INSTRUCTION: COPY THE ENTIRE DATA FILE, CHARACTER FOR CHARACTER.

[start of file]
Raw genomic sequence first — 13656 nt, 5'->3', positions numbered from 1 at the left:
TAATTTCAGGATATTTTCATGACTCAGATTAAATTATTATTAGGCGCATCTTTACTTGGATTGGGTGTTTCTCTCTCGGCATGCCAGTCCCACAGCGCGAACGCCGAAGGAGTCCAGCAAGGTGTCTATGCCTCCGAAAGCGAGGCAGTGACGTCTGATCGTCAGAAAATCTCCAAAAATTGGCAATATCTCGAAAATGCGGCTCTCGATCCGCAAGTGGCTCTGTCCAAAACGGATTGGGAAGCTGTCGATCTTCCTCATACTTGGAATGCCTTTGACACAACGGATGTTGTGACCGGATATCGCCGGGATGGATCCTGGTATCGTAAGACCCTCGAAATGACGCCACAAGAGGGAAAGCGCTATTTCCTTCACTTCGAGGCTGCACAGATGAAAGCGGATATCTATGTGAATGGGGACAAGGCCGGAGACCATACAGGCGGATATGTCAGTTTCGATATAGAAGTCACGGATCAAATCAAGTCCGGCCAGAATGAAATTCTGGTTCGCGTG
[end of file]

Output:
Raw genomic sequence first — 13656 nt, 5'->3', positions numbered from 1 at the left:
TAATTTCAGGATATTTTCATGACTCAGATTAAATTATTATTAGGCGCATCTTTACTTGGATTGGGTGTTTCTCTCTCGGCATGCCAGTCCCACAGCGCGAACGCCGAAGGAGTCCAGCAAGGTGTCTATGCCTCCGAAAGCGAGGCAGTGACGTCTGATCGTCAGAAAATCTCCAAAAATTGGCAATATCTCGAAAATGCGGCTCTCGATCCGCAAGTGGCTCTGTCCAAAACGGATTGGGAAGCTGTCGATCTTCCTCATACTTGGAATGCCTTTGACACAACGGATGTTGTGACCGGATATCGCCGGGATGGATCCTGGTATCGTAAGACCCTCGAAATGACGCCACAAGAGGGAAAGCGCTATTTCCTTCACTTCGAGGCTGCACAGATGAAAGCGGATATCTATGTGAATGGGGACAAGGCCGGAGACCATACAGGCGGATATGTCAGTTTCGATATAGAAGTCACGGATCAAATCAAGTCCGGCCAGAATGAAATTCTGGTTCGCGTG